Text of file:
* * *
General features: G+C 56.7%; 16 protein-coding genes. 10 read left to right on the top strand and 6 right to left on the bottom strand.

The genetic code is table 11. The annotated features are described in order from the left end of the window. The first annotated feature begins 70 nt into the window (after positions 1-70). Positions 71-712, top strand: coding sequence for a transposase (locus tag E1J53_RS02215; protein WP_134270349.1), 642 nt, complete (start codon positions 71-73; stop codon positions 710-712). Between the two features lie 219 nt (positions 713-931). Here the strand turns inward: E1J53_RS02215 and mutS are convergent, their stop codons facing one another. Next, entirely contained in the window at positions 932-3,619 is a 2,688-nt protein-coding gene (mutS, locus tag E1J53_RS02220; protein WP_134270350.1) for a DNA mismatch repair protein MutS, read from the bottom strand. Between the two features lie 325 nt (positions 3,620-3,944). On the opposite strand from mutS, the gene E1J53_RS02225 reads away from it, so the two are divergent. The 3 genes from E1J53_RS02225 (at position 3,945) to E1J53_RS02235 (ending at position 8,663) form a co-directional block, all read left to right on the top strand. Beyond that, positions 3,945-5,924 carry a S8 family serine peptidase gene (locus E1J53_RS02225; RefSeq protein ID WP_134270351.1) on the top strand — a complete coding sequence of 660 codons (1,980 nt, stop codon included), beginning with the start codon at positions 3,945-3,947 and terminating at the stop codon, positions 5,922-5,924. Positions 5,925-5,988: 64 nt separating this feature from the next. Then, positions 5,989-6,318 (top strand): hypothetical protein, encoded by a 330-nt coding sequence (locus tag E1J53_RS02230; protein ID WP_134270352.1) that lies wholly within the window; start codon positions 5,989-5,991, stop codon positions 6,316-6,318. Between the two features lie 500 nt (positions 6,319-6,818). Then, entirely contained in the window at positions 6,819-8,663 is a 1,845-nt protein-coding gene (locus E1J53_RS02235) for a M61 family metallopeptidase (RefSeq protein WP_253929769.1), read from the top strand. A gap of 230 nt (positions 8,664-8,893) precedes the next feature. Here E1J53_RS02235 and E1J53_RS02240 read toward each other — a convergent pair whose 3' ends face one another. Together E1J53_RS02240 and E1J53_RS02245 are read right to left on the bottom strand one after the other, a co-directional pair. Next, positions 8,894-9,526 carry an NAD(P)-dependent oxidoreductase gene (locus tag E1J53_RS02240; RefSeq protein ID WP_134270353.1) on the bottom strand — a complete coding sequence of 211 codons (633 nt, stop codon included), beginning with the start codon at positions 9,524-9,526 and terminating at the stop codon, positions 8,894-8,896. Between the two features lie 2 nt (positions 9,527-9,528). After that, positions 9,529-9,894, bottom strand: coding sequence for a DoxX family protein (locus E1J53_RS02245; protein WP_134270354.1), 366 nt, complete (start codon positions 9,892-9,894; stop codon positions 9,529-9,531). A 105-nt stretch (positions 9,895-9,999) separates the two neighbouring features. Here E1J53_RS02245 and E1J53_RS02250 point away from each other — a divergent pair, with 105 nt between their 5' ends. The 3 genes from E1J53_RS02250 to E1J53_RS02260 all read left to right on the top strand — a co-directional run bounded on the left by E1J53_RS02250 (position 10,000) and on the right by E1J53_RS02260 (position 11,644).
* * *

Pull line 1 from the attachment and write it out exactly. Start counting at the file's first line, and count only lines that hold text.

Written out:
General features: G+C 56.7%; 16 protein-coding genes. 10 read left to right on the top strand and 6 right to left on the bottom strand.